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How does an HOA board handle members’ home improvement projects?

On Behalf of | May 6, 2022 | Homeowners' Associations

Homeowners associations (HOAs) in New York help ensure the right of owners to the quiet enjoyment of their properties. They also help to preserve home values and provide shared amenities that make living in the community more pleasant, like a gym or a community pool.

HOAs establish rules that apply to all of the properties in the association. From lawn maintenance rules to limitations on how long a trash bin can be at the curb, the rules set and enforced by an HOA are what make the community an attractive place to live.

Occasionally, homeowners will want to renovate, expand or remodel their homes, and the changes they hope to make will need to comply with your HOA regulations. How can your HOA properly handle building and remodeling projects?

Commit to consistent enforcement of the rules

If your HOA bylaws prohibit certain colors of siding or construction work on the weekends, the HOA cannot grant exceptions for an individual without risking the authority the HOA has to enforce those rules later.

If a board member obtains permission to use exterior colors specifically prohibited in the community bylaws, someone else may try to use an even more extreme siding or paint color in the future. If the HOA then attempts to enforce the original rule, the person facing enforcement actions could claim discrimination.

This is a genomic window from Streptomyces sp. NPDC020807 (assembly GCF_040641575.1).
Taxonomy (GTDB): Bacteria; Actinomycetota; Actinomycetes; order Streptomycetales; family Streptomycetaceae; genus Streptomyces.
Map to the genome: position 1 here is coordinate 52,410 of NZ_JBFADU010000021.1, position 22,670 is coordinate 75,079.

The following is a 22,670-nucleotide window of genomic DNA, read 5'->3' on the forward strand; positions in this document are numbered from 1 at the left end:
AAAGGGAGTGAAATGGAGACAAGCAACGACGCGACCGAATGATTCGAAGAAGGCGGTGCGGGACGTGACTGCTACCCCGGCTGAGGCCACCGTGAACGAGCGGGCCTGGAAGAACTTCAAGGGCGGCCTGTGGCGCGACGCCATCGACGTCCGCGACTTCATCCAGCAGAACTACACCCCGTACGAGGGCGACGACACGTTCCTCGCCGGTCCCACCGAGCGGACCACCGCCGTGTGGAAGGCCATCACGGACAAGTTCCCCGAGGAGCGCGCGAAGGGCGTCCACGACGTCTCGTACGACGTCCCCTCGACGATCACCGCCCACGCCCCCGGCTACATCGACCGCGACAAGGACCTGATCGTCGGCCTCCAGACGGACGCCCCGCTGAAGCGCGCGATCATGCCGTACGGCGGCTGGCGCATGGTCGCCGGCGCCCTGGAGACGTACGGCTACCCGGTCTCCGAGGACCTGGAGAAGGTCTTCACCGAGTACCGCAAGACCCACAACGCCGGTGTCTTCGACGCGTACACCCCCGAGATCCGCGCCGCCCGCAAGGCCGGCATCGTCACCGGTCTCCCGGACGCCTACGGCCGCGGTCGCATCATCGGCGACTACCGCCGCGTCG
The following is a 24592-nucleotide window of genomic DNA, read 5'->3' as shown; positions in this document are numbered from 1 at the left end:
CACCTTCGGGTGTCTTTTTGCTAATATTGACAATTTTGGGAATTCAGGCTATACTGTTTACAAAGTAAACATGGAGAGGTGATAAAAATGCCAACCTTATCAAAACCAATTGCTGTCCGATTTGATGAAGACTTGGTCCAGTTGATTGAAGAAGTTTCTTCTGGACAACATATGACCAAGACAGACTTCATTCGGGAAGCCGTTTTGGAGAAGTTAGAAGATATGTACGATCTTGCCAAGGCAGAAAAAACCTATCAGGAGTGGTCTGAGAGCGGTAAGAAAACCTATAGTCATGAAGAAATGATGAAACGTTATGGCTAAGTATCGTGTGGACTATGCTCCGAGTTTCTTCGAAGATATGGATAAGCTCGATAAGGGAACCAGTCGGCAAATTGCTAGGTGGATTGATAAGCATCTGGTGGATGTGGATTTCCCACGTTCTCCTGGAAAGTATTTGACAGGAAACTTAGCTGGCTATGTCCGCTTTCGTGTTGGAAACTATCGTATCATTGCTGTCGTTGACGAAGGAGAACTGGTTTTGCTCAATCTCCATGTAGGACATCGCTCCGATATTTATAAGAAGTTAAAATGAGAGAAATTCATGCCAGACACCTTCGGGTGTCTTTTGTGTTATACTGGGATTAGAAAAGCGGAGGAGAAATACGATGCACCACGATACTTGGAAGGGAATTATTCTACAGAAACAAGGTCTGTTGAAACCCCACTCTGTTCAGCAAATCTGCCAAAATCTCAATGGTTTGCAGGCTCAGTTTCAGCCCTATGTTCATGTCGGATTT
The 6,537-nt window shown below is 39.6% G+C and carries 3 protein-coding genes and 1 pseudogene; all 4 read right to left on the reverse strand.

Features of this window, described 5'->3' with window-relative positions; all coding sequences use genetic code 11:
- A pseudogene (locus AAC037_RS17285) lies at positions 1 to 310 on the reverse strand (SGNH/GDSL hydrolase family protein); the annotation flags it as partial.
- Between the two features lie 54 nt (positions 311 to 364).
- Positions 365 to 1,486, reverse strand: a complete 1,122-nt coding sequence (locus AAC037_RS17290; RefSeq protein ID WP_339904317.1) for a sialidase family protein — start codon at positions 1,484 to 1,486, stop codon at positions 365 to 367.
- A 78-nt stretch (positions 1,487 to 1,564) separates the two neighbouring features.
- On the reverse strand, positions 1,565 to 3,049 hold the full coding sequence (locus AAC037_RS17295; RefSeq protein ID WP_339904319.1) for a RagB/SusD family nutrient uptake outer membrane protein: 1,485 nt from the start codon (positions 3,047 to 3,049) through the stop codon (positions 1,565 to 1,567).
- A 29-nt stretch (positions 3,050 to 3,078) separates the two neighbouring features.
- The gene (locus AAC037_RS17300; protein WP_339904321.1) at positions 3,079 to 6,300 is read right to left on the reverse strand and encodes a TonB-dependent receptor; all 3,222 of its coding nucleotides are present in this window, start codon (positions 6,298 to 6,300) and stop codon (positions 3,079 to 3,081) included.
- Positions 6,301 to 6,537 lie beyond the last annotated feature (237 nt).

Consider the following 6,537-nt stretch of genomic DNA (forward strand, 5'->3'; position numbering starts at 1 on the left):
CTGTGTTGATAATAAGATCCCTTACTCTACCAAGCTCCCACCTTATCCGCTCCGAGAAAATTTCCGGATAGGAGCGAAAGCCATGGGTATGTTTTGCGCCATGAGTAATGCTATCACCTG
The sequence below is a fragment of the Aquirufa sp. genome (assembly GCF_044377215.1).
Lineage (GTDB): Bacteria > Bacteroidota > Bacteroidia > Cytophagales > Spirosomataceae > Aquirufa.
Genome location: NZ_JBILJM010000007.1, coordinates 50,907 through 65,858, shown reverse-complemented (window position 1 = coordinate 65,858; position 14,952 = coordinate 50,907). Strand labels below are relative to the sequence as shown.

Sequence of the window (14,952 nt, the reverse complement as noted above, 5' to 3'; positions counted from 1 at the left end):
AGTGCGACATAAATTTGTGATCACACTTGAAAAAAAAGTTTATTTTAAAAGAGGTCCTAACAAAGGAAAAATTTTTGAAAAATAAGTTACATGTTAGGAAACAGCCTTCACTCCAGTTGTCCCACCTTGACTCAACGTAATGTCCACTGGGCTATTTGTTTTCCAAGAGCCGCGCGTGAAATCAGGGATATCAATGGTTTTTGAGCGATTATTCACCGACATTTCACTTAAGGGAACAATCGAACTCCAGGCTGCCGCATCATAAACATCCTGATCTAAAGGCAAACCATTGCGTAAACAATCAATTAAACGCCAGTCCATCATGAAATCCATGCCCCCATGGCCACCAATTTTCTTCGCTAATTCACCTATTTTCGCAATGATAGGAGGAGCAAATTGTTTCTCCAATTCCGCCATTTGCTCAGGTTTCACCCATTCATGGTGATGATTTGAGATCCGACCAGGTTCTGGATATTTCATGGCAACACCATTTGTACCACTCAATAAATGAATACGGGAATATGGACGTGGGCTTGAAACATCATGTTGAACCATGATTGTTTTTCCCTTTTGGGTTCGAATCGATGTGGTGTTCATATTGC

Inconsistent enforcement of a rule can make the rule essentially unenforceable. Anytime a homeowner within an HOA community asks for permission to start a construction project, the HOA must review the rules to ensure the project is compliant.

Take swift action when projects deviate from standards

Rather than waiting for someone to finish construction on a project that violates HOA rules, it is important to act quickly. Not only can you reduce the amount of time that their property is non-compliant, but you can potentially save the homeowner money too. The less they invest in changes that they cannot actually maintain at the property because of HOA rules, the less likely they are to resent the HOA board for enforcing those rules.

Understanding the rules that govern HOA enforcement actions will help you maintain the standards and goodwill of your community.

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